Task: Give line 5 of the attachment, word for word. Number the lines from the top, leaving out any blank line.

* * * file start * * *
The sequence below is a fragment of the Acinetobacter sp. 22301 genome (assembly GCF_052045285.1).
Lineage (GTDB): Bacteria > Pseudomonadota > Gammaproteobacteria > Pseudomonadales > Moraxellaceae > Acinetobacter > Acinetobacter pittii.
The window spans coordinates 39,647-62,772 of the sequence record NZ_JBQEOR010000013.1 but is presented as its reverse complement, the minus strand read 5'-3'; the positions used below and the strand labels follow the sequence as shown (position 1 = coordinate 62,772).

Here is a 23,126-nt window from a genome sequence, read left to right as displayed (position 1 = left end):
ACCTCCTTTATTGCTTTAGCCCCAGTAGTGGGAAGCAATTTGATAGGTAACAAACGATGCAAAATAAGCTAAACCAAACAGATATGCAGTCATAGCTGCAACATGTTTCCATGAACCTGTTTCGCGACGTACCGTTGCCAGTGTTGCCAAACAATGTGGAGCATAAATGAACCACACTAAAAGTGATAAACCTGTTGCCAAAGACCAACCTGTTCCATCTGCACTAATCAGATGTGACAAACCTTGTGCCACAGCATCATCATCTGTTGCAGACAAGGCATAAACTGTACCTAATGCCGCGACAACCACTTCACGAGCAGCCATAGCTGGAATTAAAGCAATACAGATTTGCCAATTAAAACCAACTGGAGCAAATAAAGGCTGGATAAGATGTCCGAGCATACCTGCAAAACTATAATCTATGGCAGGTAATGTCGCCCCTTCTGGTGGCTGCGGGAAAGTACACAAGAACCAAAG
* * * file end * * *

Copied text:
ACCTCCTTTATTGCTTTAGCCCCAGTAGTGGGAAGCAATTTGATAGGTAACAAACGATGCAAAATAAGCTAAACCAAACAGATATGCAGTCATAGCTGCAACATGTTTCCATGAACCTGTTTCGCGACGTACCGTTGCCAGTGTTGCCAAACAATGTGGAGCATAAATGAACCACACTAAAAGTGATAAACCTGTTGCCAAAGACCAACCTGTTCCATCTGCACTAATCAGATGTGACAAACCTTGTGCCACAGCATCATCATCTGTTGCAGACAAGGCATAAACTGTACCTAATGCCGCGACAACCACTTCACGAGCAGCCATAGCTGGAATTAAAGCAATACAGATTTGCCAATTAAAACCAACTGGAGCAAATAAAGGCTGGATAAGATGTCCGAGCATACCTGCAAAACTATAATCTATGGCAGGTAATGTCGCCCCTTCTGGTGGCTGCGGGAAAGTACACAAGAACCAAAG